February 11, 2006 in City

Educating by example

Virginia De Leon Staff writer
The Spokesman-Review photo

Amber Green comunicates with students by using a talking Pathfinder computer.
(Full-size photo)

Video Journal View more photos and hear Amber Green work with kids at spokesmanreview.com/blogs/video

All Amber Green ever wanted was a paycheck.

She worked hard, after all, often spending hours at night getting ready to teach at school the next day.

But the 24-year-old has never been compensated for her work. For the longest time, no one would even hire her.

Born with severe cerebral palsy, Green can’t walk or talk. Once in a while, her muscles get so tight she can hardly move. But she’s able to get around in a wheelchair. And she can communicate by pressing keys on a talking computer.

So for seven years Green has volunteered as a teacher’s aide at St. Charles Catholic School. For 20 hours a week, she helps preschoolers learn the days of the week, the weather, even basic phrases in Spanish. She leads them in the Pledge of Allegiance, reads books during story time and offers the blessing before meals.

With its limited budget, however, St. Charles never had the money to pay Green.

That changed Friday. Thanks to a grant from the Christopher Reeve Foundation, the woman who has worked with practically every kid at the school finally received her first paycheck.

“We celebrate Amber and her dedication to fulfill her dream,” said Peggy McFarland, one of two preschool teachers who work closely with Green. “We thank God for blessing us with her presence.”

Sitting in her wheelchair in front of the crowded school gym, the petite young woman beamed. She cocked her head back and let out a joyful sound, a throaty rumble that seemed to be on the verge of laughter. Then she banged on a few keys.

“I am sooo happy,” said the computer’s digital voice.

The audience of more than 240 students burst into applause.

Every year, about 500 individuals from throughout the country apply for a Quality of Life grant from the Christopher Reeve Foundation, but fewer than 200 receive an award.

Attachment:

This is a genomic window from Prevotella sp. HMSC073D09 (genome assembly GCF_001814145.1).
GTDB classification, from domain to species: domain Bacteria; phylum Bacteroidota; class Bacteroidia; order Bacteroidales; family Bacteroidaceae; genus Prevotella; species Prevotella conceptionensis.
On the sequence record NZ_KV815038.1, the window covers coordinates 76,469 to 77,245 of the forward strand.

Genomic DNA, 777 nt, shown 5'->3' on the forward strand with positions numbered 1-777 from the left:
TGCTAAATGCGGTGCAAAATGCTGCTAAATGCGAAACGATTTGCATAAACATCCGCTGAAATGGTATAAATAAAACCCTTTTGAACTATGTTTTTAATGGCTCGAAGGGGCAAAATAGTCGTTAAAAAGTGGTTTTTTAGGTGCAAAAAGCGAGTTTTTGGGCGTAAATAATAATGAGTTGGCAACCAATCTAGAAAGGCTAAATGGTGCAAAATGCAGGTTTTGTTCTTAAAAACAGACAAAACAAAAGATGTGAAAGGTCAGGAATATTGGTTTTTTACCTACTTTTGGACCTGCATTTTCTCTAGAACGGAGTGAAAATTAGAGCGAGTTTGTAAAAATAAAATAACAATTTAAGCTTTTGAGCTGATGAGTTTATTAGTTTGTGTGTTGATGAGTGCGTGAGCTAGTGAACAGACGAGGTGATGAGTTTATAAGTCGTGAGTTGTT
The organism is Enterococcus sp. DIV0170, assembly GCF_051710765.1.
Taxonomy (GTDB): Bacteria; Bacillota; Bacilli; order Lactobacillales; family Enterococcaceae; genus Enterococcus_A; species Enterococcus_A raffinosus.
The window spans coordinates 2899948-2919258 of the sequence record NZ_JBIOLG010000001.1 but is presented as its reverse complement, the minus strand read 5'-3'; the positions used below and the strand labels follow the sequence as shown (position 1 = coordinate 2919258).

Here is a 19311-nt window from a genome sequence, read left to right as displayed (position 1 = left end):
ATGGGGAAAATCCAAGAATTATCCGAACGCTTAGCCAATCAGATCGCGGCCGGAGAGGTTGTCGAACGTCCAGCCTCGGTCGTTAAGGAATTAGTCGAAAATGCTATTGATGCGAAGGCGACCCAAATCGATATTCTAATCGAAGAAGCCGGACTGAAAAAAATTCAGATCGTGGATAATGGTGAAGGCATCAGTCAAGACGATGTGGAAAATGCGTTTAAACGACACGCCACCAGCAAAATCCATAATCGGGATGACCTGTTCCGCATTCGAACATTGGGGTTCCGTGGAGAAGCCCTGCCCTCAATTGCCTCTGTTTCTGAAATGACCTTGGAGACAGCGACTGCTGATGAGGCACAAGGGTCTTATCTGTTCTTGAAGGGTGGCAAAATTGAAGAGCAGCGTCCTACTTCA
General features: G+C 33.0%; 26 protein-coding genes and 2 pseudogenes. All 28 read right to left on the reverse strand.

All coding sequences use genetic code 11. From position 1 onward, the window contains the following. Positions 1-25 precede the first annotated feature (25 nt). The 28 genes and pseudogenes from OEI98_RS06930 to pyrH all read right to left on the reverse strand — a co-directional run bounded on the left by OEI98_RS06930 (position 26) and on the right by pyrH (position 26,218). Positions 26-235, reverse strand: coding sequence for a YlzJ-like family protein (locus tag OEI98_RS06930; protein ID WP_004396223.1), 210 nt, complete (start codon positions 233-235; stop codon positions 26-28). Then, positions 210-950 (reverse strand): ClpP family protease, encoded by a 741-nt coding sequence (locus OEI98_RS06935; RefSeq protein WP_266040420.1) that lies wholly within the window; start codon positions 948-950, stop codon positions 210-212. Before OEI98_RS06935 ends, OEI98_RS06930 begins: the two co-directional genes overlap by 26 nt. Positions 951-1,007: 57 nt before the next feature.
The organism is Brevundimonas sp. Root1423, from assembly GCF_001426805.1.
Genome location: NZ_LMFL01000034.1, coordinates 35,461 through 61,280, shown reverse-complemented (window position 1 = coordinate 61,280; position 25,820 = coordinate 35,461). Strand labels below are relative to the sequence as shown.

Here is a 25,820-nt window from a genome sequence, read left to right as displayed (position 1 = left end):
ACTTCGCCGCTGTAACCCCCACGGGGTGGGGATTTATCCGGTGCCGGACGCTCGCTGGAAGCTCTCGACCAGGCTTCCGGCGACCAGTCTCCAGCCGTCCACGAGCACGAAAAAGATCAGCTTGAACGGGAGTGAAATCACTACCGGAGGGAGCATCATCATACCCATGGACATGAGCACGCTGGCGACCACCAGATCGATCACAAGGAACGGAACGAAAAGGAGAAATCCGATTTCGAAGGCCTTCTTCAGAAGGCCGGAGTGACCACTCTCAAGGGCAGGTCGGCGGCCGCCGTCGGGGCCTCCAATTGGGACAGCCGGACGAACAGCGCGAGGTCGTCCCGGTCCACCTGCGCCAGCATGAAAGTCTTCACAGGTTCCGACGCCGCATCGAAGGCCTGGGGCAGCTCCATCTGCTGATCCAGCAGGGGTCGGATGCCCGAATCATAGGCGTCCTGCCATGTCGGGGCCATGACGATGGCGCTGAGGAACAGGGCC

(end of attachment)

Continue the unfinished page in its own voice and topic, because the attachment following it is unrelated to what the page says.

The committee that granted the award felt Green’s work leaves a positive impact on hundreds of young lives, Donna Valente, director of Quality of Life Grants, said during a phone interview.

“The Christopher Reeve Foundation is thrilled to be part of this special day for Amber, St. Charles and the Spokane community,” she said.

As a result of the award, St. Charles will provide Green a salary of $4,369 this year. Skip Bonuccelli, the school principal, hopes to find other grants and sources of income so that the teacher’s aide can continue receiving a paycheck.

“We’re very grateful to St. Charles,” said Green’s mother, Barb Green. “This was her first job experience, and she has learned a lot. … Amber is qualified and capable. She truly deserves this.”

Green discovered her love for children and education as a student at Ferris High School. A teacher there became Amber’s role model, challenging her to dream and forcing her to meet high expectations.

After graduating in 1997, Green searched everywhere for a job as a teacher’s aide. But after hearing about her disability, several schools didn’t interview her, according to her mom. “We’ve had a lot of disappointments,” said Barb Green. “Many places won’t hire people with special needs.”

The Arc of Spokane, an organization that has assisted those with developmental disabilities for 60 years, helped place Green at St. Charles. From the moment she was hired, the young woman started spending much of her free time going to the library and bookstores preparing lesson plans. After finding the appropriate material, she designs flashcards and inputs words and phrases into her computer.

Eager and energetic, Green is never daunted by challenge, said McFarland, a teacher at the school since 1992.

“What are you going to do with your money, honey?” McFarland asked the young woman as she helped wheel her into the gym. “You’re going to go out and party!”

Since she arrived at St. Charles, Green has become a significant part of the children’s educational experience, according to Bonuccelli.

“Her disability, in itself, is a learning tool,” he said. “Each day she comes to school the students see the determination, commitment and drive of a person who cares about them and the school.”

By being there, she has helped kids realize that everyone’s different, said Barb Green. Yet, despite the differences, each person – regardless of size and shape, color of skin or abilities – has something to offer and can contribute to society.

Emily Girkin, a fourth-grader, remembers when she met “Miss Green” as a preschooler many years ago. She was the teacher who always had a smile on her face, the one who reminded kids that there’s always a reason to be happy.

“Anything is possible in life,” Bonuccelli told the students shortly after Green received her paycheck in the gym. “No matter what you want, if you want it bad enough, if you care enough, if you work hard enough and if you believe in yourself, it can happen.

“Miss Green is living proof.”

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